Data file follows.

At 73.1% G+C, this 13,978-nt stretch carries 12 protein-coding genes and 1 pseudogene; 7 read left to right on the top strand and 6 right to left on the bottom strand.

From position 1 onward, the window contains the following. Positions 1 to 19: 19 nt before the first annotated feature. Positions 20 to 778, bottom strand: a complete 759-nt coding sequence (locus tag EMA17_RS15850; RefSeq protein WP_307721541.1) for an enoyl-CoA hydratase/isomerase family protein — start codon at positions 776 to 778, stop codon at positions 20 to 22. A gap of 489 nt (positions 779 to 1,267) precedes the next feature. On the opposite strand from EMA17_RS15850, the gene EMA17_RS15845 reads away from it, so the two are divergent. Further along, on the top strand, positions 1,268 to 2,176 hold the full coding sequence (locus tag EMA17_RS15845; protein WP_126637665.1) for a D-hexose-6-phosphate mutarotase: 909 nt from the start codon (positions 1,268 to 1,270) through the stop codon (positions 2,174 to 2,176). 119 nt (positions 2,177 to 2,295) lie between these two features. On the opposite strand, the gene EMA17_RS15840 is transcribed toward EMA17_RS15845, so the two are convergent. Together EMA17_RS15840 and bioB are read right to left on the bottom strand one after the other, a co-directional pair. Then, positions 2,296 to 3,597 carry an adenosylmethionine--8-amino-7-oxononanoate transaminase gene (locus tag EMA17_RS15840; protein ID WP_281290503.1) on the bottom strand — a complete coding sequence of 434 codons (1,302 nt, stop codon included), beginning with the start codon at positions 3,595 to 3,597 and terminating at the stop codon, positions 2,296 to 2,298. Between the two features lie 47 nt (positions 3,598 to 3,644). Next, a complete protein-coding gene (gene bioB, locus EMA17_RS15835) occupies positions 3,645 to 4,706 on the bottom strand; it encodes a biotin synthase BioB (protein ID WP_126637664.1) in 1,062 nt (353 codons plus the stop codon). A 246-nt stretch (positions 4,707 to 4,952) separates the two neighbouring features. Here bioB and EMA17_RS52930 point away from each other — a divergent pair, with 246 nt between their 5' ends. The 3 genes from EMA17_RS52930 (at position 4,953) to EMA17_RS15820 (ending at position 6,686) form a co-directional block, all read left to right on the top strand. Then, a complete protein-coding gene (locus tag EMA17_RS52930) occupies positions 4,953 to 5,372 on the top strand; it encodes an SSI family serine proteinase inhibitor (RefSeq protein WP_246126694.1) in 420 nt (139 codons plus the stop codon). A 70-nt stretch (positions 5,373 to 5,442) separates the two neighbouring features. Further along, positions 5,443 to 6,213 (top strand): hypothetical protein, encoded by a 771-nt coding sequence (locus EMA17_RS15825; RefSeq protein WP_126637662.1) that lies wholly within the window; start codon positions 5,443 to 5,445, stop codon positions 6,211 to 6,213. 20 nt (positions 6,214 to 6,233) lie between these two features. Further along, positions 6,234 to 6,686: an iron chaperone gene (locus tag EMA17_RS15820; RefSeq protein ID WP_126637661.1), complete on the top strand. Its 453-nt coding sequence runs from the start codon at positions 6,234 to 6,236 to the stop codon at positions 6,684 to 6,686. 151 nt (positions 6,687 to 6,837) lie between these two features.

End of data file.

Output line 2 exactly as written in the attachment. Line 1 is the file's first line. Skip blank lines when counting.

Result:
From position 1 onward, the window contains the following. Positions 1 to 19: 19 nt before the first annotated feature. Positions 20 to 778, bottom strand: a complete 759-nt coding sequence (locus tag EMA17_RS15850; RefSeq protein WP_307721541.1) for an enoyl-CoA hydratase/isomerase family protein — start codon at positions 776 to 778, stop codon at positions 20 to 22. A gap of 489 nt (positions 779 to 1,267) precedes the next feature. On the opposite strand from EMA17_RS15850, the gene EMA17_RS15845 reads away from it, so the two are divergent. Further along, on the top strand, positions 1,268 to 2,176 hold the full coding sequence (locus tag EMA17_RS15845; protein WP_126637665.1) for a D-hexose-6-phosphate mutarotase: 909 nt from the start codon (positions 1,268 to 1,270) through the stop codon (positions 2,174 to 2,176). 119 nt (positions 2,177 to 2,295) lie between these two features. On the opposite strand, the gene EMA17_RS15840 is transcribed toward EMA17_RS15845, so the two are convergent. Together EMA17_RS15840 and bioB are read right to left on the bottom strand one after the other, a co-directional pair. Then, positions 2,296 to 3,597 carry an adenosylmethionine--8-amino-7-oxononanoate transaminase gene (locus tag EMA17_RS15840; protein ID WP_281290503.1) on the bottom strand — a complete coding sequence of 434 codons (1,302 nt, stop codon included), beginning with the start codon at positions 3,595 to 3,597 and terminating at the stop codon, positions 2,296 to 2,298. Between the two features lie 47 nt (positions 3,598 to 3,644). Next, a complete protein-coding gene (gene bioB, locus EMA17_RS15835) occupies positions 3,645 to 4,706 on the bottom strand; it encodes a biotin synthase BioB (protein ID WP_126637664.1) in 1,062 nt (353 codons plus the stop codon). A 246-nt stretch (positions 4,707 to 4,952) separates the two neighbouring features. Here bioB and EMA17_RS52930 point away from each other — a divergent pair, with 246 nt between their 5' ends. The 3 genes from EMA17_RS52930 (at position 4,953) to EMA17_RS15820 (ending at position 6,686) form a co-directional block, all read left to right on the top strand. Then, a complete protein-coding gene (locus tag EMA17_RS52930) occupies positions 4,953 to 5,372 on the top strand; it encodes an SSI family serine proteinase inhibitor (RefSeq protein WP_246126694.1) in 420 nt (139 codons plus the stop codon). A 70-nt stretch (positions 5,373 to 5,442) separates the two neighbouring features. Further along, positions 5,443 to 6,213 (top strand): hypothetical protein, encoded by a 771-nt coding sequence (locus EMA17_RS15825; RefSeq protein WP_126637662.1) that lies wholly within the window; start codon positions 5,443 to 5,445, stop codon positions 6,211 to 6,213. 20 nt (positions 6,214 to 6,233) lie between these two features. Further along, positions 6,234 to 6,686: an iron chaperone gene (locus tag EMA17_RS15820; RefSeq protein ID WP_126637661.1), complete on the top strand. Its 453-nt coding sequence runs from the start codon at positions 6,234 to 6,236 to the stop codon at positions 6,684 to 6,686. 151 nt (positions 6,687 to 6,837) lie between these two features.